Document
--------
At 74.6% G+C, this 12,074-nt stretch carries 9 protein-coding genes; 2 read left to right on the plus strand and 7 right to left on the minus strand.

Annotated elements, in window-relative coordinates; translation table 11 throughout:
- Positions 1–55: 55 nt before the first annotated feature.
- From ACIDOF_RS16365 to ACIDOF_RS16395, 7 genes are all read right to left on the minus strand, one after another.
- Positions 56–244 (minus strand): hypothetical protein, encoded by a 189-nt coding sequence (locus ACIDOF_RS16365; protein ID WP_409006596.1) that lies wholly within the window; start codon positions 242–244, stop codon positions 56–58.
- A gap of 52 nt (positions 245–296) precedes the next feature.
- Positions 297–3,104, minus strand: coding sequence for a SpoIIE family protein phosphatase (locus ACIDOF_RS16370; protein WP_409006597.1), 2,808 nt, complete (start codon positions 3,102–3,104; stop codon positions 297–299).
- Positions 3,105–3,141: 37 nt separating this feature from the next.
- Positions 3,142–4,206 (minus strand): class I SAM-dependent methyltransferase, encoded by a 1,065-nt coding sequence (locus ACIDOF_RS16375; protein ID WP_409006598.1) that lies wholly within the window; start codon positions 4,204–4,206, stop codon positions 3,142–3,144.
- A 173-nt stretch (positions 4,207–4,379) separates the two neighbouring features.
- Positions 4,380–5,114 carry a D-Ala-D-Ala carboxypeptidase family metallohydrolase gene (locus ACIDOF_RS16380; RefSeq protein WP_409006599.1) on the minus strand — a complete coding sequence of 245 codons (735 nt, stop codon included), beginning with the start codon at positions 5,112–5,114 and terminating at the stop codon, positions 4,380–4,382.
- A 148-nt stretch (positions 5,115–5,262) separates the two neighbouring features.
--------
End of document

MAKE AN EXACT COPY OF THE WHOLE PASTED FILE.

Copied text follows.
At 74.6% G+C, this 12,074-nt stretch carries 9 protein-coding genes; 2 read left to right on the plus strand and 7 right to left on the minus strand.

Annotated elements, in window-relative coordinates; translation table 11 throughout:
- Positions 1–55: 55 nt before the first annotated feature.
- From ACIDOF_RS16365 to ACIDOF_RS16395, 7 genes are all read right to left on the minus strand, one after another.
- Positions 56–244 (minus strand): hypothetical protein, encoded by a 189-nt coding sequence (locus ACIDOF_RS16365; protein ID WP_409006596.1) that lies wholly within the window; start codon positions 242–244, stop codon positions 56–58.
- A gap of 52 nt (positions 245–296) precedes the next feature.
- Positions 297–3,104, minus strand: coding sequence for a SpoIIE family protein phosphatase (locus ACIDOF_RS16370; protein WP_409006597.1), 2,808 nt, complete (start codon positions 3,102–3,104; stop codon positions 297–299).
- Positions 3,105–3,141: 37 nt separating this feature from the next.
- Positions 3,142–4,206 (minus strand): class I SAM-dependent methyltransferase, encoded by a 1,065-nt coding sequence (locus ACIDOF_RS16375; protein ID WP_409006598.1) that lies wholly within the window; start codon positions 4,204–4,206, stop codon positions 3,142–3,144.
- A 173-nt stretch (positions 4,207–4,379) separates the two neighbouring features.
- Positions 4,380–5,114 carry a D-Ala-D-Ala carboxypeptidase family metallohydrolase gene (locus ACIDOF_RS16380; RefSeq protein WP_409006599.1) on the minus strand — a complete coding sequence of 245 codons (735 nt, stop codon included), beginning with the start codon at positions 5,112–5,114 and terminating at the stop codon, positions 4,380–4,382.
- A 148-nt stretch (positions 5,115–5,262) separates the two neighbouring features.